Most of these miles run together. I remember seeing Jen at the out and back. If people in my AG had passed me here I wouldn’t have known it. I was hurting, and my ear kept popping. Like every 5 seconds I had to clear the ear. Then I tried to shake water out of it like I do when I get out of the pool and I almost fell down. I got really woozy dizzy after that and said to myself “No more shaking your head.”

Somewhere in the first lap I remember feeling like my chest was restricted. I tried to pull on my kit top to loosen it up but it just felt so restricting. I race okay in this top when I am at race weight, but I’m not right now and it was too tight. So I took it off. It felt so good, so I removed my HR strap as well. I shoved them down the back of my shorts. That was a good move for me. Also a good reminder that it’s time to start getting a bit more lean.

Next thing I remember was going by Troy at the end of the lap. I just remember telling him “I don’t think I’m going to make it.” Writing it now sounds silly. This coming from a girl who’s run 100 miles in one day. Only 6.5 miles to go and I don’t think I’m going to make it. I was hurting so bad. At about mile 8 I caught up to Jen. From here on out she pretty much got me through the rest of the run.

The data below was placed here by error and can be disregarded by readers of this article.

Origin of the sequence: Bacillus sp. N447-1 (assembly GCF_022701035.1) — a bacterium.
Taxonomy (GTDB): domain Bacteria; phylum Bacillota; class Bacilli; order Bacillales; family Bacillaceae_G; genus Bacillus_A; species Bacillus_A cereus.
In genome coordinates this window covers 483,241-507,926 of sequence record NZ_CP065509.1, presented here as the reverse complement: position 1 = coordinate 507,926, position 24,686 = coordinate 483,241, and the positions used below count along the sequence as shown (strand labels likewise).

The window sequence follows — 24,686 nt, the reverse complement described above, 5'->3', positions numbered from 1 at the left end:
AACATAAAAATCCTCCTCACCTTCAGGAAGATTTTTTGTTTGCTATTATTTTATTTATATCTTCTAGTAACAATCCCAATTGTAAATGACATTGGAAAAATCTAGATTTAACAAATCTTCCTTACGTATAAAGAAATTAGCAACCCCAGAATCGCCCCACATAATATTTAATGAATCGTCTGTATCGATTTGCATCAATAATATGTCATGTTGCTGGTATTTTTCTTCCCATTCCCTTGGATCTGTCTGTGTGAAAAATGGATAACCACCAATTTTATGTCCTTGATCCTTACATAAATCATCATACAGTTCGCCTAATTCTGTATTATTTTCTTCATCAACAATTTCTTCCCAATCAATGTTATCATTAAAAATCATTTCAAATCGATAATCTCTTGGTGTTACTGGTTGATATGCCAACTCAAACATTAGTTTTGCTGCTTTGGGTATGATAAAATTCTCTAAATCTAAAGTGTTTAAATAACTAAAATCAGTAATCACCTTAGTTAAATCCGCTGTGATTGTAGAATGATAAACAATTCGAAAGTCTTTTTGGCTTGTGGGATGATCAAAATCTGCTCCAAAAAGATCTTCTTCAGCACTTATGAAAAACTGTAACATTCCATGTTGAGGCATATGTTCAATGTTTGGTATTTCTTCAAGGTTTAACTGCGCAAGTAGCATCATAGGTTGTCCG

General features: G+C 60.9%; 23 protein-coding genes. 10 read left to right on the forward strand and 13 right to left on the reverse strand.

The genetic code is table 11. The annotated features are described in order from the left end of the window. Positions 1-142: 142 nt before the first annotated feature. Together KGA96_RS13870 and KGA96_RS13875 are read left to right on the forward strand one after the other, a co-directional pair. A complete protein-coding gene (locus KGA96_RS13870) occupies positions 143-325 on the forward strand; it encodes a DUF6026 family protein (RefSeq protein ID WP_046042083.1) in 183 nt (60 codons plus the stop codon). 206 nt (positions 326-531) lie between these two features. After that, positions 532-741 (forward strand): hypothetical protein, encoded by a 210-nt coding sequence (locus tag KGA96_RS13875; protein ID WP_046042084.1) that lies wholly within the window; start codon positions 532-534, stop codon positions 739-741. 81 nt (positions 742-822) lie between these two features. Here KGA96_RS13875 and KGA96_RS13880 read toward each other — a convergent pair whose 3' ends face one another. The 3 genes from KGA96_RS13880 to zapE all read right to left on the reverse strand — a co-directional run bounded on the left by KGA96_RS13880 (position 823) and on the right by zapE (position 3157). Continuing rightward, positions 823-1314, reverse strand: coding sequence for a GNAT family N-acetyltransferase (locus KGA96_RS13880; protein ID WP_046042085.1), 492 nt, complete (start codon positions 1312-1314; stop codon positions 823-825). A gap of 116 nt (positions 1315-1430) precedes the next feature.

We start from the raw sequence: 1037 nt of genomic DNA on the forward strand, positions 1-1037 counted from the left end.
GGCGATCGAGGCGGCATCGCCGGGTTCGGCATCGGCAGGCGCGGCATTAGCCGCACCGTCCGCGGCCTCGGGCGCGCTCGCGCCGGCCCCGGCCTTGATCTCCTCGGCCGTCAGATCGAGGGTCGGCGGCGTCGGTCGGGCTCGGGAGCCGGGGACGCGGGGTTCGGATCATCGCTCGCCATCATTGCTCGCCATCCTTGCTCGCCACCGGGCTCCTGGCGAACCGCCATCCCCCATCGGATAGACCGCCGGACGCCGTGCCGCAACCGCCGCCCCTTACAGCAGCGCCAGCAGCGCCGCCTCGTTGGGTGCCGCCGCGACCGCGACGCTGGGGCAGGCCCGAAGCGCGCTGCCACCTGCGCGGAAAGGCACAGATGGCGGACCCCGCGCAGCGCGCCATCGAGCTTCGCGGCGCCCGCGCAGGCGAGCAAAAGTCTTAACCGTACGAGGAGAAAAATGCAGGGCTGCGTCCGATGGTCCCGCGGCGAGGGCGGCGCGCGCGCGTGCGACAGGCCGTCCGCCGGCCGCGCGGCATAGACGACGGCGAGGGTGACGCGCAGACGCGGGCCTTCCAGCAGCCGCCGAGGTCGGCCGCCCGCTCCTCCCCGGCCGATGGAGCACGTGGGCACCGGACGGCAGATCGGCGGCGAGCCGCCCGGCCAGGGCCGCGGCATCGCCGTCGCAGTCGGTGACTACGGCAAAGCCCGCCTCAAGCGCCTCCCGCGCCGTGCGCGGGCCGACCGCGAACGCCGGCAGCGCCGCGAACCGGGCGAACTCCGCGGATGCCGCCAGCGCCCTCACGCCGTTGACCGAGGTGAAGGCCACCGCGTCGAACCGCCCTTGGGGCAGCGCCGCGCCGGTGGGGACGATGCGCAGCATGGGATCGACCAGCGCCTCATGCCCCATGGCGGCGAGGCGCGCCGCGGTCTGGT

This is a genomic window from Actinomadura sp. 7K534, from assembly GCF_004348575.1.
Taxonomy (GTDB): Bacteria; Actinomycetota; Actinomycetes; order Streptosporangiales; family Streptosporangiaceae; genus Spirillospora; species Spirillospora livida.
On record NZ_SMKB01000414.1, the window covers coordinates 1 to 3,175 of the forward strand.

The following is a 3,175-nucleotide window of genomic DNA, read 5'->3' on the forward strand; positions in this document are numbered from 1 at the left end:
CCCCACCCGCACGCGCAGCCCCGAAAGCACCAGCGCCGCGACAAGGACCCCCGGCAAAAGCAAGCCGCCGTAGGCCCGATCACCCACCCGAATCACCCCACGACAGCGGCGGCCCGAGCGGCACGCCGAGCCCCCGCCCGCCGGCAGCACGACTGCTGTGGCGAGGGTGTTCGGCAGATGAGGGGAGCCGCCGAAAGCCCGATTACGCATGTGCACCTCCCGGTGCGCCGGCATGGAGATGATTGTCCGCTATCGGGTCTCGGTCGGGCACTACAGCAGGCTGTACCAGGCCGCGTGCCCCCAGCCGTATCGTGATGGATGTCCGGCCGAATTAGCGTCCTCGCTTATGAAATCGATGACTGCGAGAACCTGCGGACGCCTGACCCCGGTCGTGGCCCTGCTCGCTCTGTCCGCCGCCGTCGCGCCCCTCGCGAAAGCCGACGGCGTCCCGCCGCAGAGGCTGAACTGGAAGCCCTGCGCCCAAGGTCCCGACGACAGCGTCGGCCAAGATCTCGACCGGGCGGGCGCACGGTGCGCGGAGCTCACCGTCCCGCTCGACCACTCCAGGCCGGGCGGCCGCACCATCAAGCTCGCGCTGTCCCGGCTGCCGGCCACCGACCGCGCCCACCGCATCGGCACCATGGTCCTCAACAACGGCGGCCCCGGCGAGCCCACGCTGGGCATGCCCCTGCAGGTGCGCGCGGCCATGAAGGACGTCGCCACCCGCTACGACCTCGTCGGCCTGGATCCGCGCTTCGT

I told her I felt horrible and she talked me through it. I just focused on staying next to her, she did the talking, and I grunted a little bit. She gave me some salt pills which I have never taken. They helped a lot. And then I started on the Coke. That helped too. The second loop was a lot better than the first but ONLY and I mean ONLY because of Jen.

On the second to last aid station Jen said “I really need this aid” and we got separated. I was still pretty out of it, but I knew I only had 15 minutes or so of pain. I just wanted to get it done at that point.